Sarah Fremerman Aptilon
Senior Consultant - Kansas, USA
A native of Prairie Village, Kansas, Sarah moved back to the Kansas City area in 2012 from Mexico City, where she directed JIC's Mexico branch for five years. For the past eleven years she has conducted training and teambuilding sessions for Japan Intercultural Consulting throughout the U.S. and Mexico. She earned a B.A. in East Asian Studies from Yale University and a Ph.D. in Japanese religion from Stanford University, and is fluent in both Japanese and Spanish.
Sarah now continues to oversee the firm's Latin America operations. Working in Latin American cultures present unique challenges for Japanese multinational companies, and Sarah frequently offers cross-cultural training sessions that focus on Japanese culture as well as specifically Mexican or other Latin American cultures. She also specializes in leading teambuilding sessions for many types of multicultural teams.
Sarah is highly experienced in working with the U.S. and Mexican operations of Japanese firms, particularly in the automotive, auto parts, and electronics industries. She has also worked extensively with companies involved in mergers and acquisitions, and possesses a unique understanding of the challenges and opportunities that arise in these new partnerships. Recent clients in this area include Sprint (SoftBank), Mizuho Financial Group (Royal Bank of Scotland), MGK (Sumitomo Chemical Group), and EF Johnson (JVC KENWOOD), among others.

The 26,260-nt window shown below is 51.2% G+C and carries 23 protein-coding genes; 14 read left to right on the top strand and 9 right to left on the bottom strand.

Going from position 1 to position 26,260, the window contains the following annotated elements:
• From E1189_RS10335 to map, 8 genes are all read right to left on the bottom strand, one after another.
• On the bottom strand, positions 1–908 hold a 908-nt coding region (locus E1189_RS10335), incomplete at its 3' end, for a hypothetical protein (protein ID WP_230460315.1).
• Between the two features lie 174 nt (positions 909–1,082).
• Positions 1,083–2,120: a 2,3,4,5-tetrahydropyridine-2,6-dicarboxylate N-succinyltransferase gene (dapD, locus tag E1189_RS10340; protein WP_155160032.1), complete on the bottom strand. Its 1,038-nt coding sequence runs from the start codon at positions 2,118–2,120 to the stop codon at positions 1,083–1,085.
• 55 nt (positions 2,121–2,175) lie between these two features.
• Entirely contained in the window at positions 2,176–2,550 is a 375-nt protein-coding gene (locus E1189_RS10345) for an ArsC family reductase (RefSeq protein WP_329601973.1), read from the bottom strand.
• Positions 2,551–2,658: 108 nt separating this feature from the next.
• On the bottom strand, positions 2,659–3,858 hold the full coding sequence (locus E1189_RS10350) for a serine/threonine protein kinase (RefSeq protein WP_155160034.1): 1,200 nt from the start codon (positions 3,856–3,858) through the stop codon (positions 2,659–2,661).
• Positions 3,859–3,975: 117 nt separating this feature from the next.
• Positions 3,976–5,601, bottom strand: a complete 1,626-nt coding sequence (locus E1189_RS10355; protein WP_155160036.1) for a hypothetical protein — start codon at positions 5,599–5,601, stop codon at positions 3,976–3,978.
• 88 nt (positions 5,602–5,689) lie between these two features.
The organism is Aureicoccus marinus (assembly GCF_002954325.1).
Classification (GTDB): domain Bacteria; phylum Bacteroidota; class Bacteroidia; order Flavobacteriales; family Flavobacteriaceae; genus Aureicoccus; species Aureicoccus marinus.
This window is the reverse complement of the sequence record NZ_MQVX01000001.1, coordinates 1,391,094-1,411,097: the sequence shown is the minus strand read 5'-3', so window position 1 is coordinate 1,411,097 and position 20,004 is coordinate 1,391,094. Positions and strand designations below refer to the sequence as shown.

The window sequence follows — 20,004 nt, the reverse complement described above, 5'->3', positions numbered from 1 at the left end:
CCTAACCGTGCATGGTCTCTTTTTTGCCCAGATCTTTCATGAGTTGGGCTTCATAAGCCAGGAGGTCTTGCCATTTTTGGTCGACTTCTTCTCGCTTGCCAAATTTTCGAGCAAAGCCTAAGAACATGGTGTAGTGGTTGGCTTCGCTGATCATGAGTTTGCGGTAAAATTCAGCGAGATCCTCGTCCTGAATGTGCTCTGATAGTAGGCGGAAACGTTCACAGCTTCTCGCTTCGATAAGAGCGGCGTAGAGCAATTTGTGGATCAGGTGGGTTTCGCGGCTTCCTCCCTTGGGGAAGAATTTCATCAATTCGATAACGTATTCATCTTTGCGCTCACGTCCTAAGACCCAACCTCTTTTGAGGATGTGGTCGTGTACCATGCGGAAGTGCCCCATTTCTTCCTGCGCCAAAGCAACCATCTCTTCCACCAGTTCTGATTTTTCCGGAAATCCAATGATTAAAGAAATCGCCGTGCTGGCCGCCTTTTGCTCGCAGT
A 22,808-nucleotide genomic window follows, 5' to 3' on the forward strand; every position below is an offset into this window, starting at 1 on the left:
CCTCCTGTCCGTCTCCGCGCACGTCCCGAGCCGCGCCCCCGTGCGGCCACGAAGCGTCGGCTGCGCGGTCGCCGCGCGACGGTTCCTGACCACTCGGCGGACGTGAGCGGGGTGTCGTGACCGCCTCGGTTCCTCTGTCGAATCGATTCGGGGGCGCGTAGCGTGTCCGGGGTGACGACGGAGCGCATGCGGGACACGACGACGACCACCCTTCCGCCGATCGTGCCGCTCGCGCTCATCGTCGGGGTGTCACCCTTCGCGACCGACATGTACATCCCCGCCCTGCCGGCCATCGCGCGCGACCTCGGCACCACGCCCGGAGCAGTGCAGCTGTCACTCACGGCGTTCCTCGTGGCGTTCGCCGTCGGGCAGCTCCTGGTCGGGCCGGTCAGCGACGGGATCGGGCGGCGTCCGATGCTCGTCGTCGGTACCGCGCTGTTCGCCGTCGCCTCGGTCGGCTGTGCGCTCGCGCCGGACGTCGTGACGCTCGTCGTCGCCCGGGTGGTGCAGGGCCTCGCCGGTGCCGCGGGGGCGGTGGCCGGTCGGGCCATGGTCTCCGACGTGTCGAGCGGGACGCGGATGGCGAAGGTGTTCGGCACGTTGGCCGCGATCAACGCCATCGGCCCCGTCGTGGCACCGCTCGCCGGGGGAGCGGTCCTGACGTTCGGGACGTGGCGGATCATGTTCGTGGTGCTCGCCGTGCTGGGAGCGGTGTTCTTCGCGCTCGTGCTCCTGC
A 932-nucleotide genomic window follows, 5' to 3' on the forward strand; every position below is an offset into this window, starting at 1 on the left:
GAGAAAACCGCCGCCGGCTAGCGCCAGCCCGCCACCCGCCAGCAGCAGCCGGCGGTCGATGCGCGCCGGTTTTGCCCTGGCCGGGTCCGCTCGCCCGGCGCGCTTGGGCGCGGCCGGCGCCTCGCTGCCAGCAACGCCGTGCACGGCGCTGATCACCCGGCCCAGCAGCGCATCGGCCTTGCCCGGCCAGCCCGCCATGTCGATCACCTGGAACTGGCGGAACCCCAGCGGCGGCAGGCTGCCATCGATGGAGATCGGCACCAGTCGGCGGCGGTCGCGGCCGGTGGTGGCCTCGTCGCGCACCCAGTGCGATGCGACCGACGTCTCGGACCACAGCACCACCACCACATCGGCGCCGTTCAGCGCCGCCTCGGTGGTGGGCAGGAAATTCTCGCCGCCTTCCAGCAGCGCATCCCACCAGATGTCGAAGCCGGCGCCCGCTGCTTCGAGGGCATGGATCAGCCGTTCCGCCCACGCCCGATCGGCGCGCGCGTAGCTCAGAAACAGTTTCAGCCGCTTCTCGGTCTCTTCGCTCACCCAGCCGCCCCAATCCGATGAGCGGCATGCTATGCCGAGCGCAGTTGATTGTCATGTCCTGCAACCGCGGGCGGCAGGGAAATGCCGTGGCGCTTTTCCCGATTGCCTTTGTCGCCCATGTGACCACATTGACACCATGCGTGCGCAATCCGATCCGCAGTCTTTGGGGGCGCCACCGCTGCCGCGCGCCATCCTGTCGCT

Sarah lived and worked as a translator and interpreter at a Buddhist monastery in Kyoto for seven years, where she also presented regular lectures and workshops, and led week-long meditation retreats. Her participation in both the rituals and business operations of that institution has given her a unique perspective on Japanese organizational behavior, and a deep awareness of the traditional cultural factors that influence Japanese communication in the workplace.
She has also taught courses on Japanese religion at Stanford University and Santa Clara University, and has been a visiting scholar at the Centro de Estudios de Asia y África at El Colegio de México in Mexico City and at the Historiographical Institute at the University of Tokyo.